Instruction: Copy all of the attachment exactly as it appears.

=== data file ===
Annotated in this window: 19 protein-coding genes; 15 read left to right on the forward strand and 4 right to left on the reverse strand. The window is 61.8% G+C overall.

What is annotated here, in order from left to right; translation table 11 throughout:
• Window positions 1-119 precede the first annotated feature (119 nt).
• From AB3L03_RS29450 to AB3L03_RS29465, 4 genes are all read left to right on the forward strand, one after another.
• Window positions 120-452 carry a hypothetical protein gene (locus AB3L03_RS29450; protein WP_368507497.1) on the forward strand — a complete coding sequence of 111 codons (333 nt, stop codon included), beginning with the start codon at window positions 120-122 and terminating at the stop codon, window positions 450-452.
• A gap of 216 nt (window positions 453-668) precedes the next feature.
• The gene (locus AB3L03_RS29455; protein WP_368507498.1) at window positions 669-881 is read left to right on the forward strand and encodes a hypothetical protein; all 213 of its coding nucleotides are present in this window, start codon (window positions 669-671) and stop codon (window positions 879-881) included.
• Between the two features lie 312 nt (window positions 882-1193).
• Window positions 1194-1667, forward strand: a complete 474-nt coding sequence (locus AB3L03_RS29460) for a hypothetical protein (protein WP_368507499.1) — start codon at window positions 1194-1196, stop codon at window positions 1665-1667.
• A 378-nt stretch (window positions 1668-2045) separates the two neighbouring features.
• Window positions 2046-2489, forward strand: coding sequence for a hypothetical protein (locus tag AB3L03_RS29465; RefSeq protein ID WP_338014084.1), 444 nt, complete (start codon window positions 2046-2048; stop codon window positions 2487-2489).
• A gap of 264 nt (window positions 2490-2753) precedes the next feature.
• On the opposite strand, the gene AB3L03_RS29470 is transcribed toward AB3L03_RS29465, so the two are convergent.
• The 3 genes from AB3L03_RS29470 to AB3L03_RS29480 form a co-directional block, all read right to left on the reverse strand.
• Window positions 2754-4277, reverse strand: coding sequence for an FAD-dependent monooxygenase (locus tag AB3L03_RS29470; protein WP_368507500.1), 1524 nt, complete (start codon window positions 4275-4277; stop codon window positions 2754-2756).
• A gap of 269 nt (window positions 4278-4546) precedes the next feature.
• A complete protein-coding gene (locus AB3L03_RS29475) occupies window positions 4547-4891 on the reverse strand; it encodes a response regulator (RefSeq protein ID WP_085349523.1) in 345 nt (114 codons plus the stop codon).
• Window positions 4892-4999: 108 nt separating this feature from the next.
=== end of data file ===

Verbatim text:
Annotated in this window: 19 protein-coding genes; 15 read left to right on the forward strand and 4 right to left on the reverse strand. The window is 61.8% G+C overall.

What is annotated here, in order from left to right; translation table 11 throughout:
• Window positions 1-119 precede the first annotated feature (119 nt).
• From AB3L03_RS29450 to AB3L03_RS29465, 4 genes are all read left to right on the forward strand, one after another.
• Window positions 120-452 carry a hypothetical protein gene (locus AB3L03_RS29450; protein WP_368507497.1) on the forward strand — a complete coding sequence of 111 codons (333 nt, stop codon included), beginning with the start codon at window positions 120-122 and terminating at the stop codon, window positions 450-452.
• A gap of 216 nt (window positions 453-668) precedes the next feature.
• The gene (locus AB3L03_RS29455; protein WP_368507498.1) at window positions 669-881 is read left to right on the forward strand and encodes a hypothetical protein; all 213 of its coding nucleotides are present in this window, start codon (window positions 669-671) and stop codon (window positions 879-881) included.
• Between the two features lie 312 nt (window positions 882-1193).
• Window positions 1194-1667, forward strand: a complete 474-nt coding sequence (locus AB3L03_RS29460) for a hypothetical protein (protein WP_368507499.1) — start codon at window positions 1194-1196, stop codon at window positions 1665-1667.
• A 378-nt stretch (window positions 1668-2045) separates the two neighbouring features.
• Window positions 2046-2489, forward strand: coding sequence for a hypothetical protein (locus tag AB3L03_RS29465; RefSeq protein ID WP_338014084.1), 444 nt, complete (start codon window positions 2046-2048; stop codon window positions 2487-2489).
• A gap of 264 nt (window positions 2490-2753) precedes the next feature.
• On the opposite strand, the gene AB3L03_RS29470 is transcribed toward AB3L03_RS29465, so the two are convergent.
• The 3 genes from AB3L03_RS29470 to AB3L03_RS29480 form a co-directional block, all read right to left on the reverse strand.
• Window positions 2754-4277, reverse strand: coding sequence for an FAD-dependent monooxygenase (locus tag AB3L03_RS29470; protein WP_368507500.1), 1524 nt, complete (start codon window positions 4275-4277; stop codon window positions 2754-2756).
• A gap of 269 nt (window positions 4278-4546) precedes the next feature.
• A complete protein-coding gene (locus AB3L03_RS29475) occupies window positions 4547-4891 on the reverse strand; it encodes a response regulator (RefSeq protein ID WP_085349523.1) in 345 nt (114 codons plus the stop codon).
• Window positions 4892-4999: 108 nt separating this feature from the next.